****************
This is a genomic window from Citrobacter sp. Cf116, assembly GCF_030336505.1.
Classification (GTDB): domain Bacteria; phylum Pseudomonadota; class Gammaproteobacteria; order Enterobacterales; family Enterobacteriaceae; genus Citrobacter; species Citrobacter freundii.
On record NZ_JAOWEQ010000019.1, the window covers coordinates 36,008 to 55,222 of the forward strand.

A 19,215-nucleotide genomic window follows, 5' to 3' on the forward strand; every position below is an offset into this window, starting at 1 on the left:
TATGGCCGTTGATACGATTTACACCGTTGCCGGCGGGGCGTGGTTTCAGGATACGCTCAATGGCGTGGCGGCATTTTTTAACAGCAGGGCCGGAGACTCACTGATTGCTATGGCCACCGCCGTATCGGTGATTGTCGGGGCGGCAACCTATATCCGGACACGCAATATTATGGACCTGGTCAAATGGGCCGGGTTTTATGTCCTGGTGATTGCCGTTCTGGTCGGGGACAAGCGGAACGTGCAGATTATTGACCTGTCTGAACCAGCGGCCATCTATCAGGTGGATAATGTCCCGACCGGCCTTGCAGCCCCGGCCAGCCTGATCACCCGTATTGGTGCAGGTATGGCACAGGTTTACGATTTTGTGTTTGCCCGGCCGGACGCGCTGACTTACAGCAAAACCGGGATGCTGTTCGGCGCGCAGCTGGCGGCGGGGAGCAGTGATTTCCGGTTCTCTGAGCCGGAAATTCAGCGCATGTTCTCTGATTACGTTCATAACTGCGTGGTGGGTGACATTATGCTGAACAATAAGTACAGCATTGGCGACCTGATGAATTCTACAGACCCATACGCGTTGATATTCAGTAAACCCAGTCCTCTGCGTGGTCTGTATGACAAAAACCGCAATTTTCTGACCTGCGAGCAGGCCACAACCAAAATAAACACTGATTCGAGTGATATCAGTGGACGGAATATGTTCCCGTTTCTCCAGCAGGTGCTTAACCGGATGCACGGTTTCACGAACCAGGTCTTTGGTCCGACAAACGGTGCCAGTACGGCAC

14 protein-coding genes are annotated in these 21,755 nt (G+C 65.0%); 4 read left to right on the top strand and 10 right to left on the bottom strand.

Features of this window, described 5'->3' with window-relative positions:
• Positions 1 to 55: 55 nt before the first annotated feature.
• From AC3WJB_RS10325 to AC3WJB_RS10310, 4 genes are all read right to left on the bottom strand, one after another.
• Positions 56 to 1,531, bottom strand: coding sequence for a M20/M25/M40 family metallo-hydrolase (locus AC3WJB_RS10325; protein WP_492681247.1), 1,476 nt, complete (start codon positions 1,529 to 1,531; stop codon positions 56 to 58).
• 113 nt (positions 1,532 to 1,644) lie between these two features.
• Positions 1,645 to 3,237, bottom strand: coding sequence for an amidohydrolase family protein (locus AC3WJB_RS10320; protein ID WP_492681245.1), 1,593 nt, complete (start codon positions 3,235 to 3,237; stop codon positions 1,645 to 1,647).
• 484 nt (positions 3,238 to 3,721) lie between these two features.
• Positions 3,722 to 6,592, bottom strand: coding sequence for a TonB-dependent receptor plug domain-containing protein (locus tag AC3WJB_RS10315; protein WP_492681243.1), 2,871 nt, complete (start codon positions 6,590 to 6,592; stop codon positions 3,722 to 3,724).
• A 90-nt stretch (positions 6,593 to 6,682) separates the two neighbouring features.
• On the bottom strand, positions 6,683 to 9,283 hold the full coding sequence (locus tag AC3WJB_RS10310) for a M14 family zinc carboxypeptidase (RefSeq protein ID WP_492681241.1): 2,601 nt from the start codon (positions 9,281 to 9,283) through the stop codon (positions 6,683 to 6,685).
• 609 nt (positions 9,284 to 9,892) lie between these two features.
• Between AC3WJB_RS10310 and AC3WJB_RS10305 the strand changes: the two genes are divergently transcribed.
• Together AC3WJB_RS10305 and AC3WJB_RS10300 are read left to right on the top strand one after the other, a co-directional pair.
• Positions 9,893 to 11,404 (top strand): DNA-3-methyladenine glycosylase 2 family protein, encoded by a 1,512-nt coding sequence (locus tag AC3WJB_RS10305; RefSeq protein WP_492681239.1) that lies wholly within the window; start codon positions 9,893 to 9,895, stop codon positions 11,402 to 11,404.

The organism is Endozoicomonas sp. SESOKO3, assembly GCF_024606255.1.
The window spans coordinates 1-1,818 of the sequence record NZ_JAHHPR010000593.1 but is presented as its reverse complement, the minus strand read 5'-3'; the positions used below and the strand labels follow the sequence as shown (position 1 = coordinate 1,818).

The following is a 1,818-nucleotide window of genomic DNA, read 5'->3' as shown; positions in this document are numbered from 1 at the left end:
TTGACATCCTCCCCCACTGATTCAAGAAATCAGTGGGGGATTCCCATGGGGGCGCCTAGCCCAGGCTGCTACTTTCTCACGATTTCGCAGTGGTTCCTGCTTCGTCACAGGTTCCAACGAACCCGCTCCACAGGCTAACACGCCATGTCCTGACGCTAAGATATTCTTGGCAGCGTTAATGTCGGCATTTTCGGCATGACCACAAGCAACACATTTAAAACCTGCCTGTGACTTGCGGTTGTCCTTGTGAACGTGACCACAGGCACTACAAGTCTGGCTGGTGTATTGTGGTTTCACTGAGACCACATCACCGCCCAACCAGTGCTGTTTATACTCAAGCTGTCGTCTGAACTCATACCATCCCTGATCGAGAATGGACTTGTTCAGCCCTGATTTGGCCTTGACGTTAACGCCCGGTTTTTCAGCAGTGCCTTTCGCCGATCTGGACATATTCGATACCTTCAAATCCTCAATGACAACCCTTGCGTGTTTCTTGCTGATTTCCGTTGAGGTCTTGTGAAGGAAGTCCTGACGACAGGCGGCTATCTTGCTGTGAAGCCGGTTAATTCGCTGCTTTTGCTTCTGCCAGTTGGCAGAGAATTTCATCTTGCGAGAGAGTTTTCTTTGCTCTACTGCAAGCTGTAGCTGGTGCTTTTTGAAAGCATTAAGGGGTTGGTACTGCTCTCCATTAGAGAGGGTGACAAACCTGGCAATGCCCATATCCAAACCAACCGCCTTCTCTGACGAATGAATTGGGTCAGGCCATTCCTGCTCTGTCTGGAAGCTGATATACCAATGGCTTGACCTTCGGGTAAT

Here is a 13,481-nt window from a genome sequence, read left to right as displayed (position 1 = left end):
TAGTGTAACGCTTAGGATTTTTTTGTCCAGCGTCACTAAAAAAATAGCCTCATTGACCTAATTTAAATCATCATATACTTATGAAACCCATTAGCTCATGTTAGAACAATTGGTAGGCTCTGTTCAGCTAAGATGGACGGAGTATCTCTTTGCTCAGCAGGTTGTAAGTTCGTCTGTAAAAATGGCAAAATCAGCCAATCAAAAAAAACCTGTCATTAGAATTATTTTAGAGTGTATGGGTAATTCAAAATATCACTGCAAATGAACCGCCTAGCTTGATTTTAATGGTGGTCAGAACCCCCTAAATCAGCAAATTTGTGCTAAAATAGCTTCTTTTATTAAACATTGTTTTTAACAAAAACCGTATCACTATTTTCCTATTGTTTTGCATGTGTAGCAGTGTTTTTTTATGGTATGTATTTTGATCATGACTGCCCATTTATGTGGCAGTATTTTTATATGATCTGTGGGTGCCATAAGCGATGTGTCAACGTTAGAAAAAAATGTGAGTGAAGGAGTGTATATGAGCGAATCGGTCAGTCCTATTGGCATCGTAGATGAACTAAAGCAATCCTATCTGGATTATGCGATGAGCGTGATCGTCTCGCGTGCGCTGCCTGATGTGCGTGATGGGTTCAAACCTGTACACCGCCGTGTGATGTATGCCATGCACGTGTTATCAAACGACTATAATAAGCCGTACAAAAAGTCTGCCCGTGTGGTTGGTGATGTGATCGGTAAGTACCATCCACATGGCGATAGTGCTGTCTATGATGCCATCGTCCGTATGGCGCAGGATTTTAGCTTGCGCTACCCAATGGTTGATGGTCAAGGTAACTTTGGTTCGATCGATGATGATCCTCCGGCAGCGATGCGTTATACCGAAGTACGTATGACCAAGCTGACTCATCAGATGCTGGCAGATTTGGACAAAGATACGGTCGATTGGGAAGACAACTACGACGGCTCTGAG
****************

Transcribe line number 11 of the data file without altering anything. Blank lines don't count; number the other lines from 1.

• 113 nt (positions 1,532 to 1,644) lie between these two features.